Stay alert in shifting landscape

The terrorist attacks in Bali last Saturday night demonstrate that the terrorist group Jemaah Islamiah is still a threat and that we underestimate the ability of such networks to adapt and evolve at our peril.

But the continuing threat to Australians posed by transnational terrorism also highlights the dramatically changed security landscape Australia now inhabits.

Unlike the Cold War and the relative predictability of superpower balance, this landscape is far more complex and uncertain.

Globalisation has brought tremendous benefits but it also confronts the modern, open states in the West and parts of Asia which emerged successfully from the Cold War with a range of new threats.

Ironically, these threats arise from the very success of these states in building an interconnected world in which time and space are greatly compressed.

The Internet, for instance, may be shrinking the world but one entity that uses it effectively is Al-Qaeda.

Transnational terrorism thus represents a new security dilemma for the 21st century. At the same time, the 21st-century world order is beginning to resemble a geopolitical chessboard as regional centres of power form in Europe and Asia which seek ultimately to balance American global hegemony.

But while European states have surrendered their sovereignty to the European Union, China and India still act like modern states concerned with national interest and national sovereignty, representing a more traditional security dilemma.

The international system thus appears split between a 20th-century paradigm centred on the nation-state and a 21st-century world in which non-state actors take on growing importance. Globalisation has connected these two worlds through ease of travel, communications and financial flows, but it has not integrated them.

To Australia ‘s near north, old and new security dilemmas appear to coalesce. The relative weakness of the regional states that form the Association of South East Asian Nations demonstrate both an historic pliability and ambiguity towards the mutually suspicious major powers that compete for their attention.

Meanwhile, internal instability and separatist insurgencies in parts of Indonesia , the southern Philippines and southern Thailand afford the space for transnational crime and terrorist networks to flourish.

But mounting strategic anxiety to Australia ‘s far north is a product of state strength rather than state weakness. Despite growing economic interdependence, political and strategic tension is rising between the region’s two major powers, Japan and China .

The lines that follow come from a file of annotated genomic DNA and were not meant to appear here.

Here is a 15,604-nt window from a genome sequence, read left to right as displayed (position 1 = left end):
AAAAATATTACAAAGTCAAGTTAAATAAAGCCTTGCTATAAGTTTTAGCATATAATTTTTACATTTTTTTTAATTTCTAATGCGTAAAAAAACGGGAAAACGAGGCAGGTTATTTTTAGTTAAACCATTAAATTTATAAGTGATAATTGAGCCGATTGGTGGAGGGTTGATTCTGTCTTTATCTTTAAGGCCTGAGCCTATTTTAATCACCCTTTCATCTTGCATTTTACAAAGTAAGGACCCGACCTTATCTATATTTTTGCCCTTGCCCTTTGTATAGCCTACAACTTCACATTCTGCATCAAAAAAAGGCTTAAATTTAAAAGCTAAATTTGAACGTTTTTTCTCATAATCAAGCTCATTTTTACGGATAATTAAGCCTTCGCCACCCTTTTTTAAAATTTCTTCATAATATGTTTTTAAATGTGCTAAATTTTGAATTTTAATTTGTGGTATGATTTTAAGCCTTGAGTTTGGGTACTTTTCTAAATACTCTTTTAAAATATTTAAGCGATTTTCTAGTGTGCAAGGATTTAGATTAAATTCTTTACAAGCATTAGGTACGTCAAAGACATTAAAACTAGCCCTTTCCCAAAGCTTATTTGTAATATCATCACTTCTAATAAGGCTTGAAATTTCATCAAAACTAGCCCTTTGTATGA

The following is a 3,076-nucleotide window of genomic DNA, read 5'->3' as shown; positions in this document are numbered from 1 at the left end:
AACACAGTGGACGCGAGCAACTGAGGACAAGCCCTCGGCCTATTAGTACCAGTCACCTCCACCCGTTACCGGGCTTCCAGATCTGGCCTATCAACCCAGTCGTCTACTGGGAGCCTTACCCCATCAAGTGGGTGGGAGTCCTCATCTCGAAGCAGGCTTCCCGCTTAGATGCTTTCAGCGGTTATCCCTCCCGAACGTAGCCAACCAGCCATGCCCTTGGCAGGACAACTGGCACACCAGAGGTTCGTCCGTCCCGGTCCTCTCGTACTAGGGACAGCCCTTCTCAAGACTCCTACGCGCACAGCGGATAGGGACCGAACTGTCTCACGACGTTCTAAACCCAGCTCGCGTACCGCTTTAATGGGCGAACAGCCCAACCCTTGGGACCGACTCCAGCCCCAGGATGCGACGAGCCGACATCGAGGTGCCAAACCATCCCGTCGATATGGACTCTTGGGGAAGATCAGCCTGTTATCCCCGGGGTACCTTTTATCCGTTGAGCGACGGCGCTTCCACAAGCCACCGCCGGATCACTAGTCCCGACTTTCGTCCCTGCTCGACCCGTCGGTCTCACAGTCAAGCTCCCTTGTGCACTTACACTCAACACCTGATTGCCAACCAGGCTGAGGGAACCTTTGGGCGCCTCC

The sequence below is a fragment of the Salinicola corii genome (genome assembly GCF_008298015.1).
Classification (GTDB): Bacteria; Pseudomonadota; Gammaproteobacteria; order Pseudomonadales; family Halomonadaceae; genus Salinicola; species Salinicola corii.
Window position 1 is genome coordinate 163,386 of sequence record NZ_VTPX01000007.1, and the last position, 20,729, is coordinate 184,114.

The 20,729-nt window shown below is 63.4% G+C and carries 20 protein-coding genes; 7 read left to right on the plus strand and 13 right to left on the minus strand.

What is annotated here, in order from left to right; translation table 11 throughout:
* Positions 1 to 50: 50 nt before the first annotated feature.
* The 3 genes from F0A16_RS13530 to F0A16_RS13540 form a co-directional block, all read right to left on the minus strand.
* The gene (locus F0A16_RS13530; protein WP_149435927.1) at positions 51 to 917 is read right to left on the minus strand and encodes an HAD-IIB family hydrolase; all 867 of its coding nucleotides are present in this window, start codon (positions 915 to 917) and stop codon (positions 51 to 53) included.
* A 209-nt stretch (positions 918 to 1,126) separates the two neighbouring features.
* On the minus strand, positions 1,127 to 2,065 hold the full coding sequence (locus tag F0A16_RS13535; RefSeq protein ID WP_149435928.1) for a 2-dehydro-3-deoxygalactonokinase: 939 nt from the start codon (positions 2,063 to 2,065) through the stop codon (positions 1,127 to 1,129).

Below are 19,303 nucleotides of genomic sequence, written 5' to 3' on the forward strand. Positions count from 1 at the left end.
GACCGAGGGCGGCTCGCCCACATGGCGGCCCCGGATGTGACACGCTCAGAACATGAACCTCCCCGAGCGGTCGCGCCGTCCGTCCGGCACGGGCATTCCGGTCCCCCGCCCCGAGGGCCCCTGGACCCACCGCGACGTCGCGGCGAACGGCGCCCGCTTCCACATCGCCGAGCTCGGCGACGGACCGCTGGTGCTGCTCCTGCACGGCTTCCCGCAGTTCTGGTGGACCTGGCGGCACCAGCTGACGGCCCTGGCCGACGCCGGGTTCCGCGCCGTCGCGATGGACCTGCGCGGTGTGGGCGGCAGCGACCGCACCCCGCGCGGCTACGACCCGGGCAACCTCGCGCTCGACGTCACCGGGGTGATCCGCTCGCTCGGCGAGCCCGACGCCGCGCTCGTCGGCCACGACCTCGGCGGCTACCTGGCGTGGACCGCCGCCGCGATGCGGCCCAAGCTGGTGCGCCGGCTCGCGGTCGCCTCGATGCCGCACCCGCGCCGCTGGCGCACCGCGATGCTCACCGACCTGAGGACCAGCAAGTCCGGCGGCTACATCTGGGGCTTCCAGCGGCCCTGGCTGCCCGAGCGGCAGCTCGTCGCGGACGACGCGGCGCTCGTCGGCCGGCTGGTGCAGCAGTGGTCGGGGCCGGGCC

These historic rivals have never before been strong at the same time. Similarly, trade and investment are increasing between Taiwan and China , but so too are the number of Chinese missiles pointed at the island. For Australian policymakers, “old” strategic concerns about a breakdown in the East Asian power balance have therefore not gone away. They have simply been joined and complicated by new security threats such as transnational terrorism.

Disagreement continues over which should be accorded greater priority and significance. The emergence of the Islamist internationale with regional and potential Australian franchises is an immediate danger. Yet no government can afford to ignore the longer-term geopolitical implications of China ‘s growing regional power and influence. History demonstrates that the rise of great powers has rarely been peaceful.

Unfortunately, Australian strategic thinking remains muddled by the continued promotion in some quarters of a utopian internationalist and/or regionalist policy. The inaugural East Asian Summit in December has been widely touted as the harbinger of a comprehensive multilateral East Asian community that could eventually blossom into an Asian answer to the European Union, thus solving the problem of power politics.

But this analogy is misleading. Despite the EU-like pretensions of the ASEAN secretariat, the principal actor in the Asia Pacific region remains the sovereign nation-state – a fact that the rise of China only serves to emphasise.

By not rendering sovereign institutions accountable to supranational jurisdictions, the Australian Government has retained a degree of policy flexibility and can mix and match responses to the diverse features of the new and old security dilemmas it confronts. For a middle power like Australia , an old-fashioned regard for political sovereignty remains one of its most valuable strategic assets.

• Dr David Martin Jones is Senior Lecturer in Political Science at the University of Queensland . Susan Windybank is foreign policy research director at The Centre for Independent Studies. This is based on their report Between Two Worlds: Australian Foreign Policy Responses to New and Old Security Dilemmas released this week and available at www.cis.org.au